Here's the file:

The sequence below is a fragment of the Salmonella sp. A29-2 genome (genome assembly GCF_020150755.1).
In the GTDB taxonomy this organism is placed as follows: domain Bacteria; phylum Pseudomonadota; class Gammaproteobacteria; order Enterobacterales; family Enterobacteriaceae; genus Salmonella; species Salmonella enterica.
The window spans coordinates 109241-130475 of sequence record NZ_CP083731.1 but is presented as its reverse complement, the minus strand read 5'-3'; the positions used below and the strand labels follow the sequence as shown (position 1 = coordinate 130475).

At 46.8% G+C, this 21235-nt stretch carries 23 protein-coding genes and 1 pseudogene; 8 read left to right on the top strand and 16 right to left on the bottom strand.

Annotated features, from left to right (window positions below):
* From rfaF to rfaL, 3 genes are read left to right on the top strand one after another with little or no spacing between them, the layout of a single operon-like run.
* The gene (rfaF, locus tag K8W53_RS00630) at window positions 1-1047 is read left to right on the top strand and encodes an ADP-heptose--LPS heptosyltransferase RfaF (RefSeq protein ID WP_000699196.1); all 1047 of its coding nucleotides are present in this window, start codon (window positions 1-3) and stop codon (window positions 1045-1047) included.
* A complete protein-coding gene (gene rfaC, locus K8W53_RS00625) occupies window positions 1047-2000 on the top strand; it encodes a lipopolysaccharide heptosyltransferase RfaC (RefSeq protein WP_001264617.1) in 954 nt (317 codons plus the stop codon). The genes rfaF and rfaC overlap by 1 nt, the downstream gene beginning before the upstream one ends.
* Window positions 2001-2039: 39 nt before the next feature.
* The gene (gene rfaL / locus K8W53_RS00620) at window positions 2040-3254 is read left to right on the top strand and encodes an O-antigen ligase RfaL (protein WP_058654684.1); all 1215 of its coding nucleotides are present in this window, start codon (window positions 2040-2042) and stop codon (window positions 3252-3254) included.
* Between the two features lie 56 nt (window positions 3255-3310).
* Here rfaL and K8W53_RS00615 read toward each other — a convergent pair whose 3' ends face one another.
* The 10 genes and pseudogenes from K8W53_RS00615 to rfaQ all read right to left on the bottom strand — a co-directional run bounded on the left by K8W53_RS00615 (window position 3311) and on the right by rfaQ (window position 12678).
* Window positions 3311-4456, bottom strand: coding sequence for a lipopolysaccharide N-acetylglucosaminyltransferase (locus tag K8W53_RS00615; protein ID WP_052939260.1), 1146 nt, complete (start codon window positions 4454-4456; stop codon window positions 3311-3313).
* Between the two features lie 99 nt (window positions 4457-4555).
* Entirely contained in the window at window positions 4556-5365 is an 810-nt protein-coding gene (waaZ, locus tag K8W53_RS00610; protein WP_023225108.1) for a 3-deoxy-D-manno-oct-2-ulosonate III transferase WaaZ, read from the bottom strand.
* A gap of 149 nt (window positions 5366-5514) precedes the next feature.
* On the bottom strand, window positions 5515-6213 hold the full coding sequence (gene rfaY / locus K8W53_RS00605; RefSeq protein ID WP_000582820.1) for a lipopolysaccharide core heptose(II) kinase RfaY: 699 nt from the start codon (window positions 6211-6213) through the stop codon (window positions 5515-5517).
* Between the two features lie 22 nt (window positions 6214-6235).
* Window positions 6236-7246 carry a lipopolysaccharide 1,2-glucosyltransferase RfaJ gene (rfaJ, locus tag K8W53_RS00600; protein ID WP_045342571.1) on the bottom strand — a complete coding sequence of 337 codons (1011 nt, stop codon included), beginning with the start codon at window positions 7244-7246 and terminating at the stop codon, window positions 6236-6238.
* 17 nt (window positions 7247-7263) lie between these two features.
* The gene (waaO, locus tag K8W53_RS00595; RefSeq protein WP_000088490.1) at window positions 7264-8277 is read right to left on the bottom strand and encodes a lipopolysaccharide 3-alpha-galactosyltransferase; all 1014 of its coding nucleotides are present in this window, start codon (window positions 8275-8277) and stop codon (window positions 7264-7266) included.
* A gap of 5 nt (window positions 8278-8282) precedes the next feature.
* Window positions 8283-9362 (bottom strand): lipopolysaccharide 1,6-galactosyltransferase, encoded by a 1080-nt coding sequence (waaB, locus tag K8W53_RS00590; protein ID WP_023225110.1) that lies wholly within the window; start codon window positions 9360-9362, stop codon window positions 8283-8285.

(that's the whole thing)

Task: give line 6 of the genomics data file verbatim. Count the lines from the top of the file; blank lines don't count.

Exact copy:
* From rfaF to rfaL, 3 genes are read left to right on the top strand one after another with little or no spacing between them, the layout of a single operon-like run.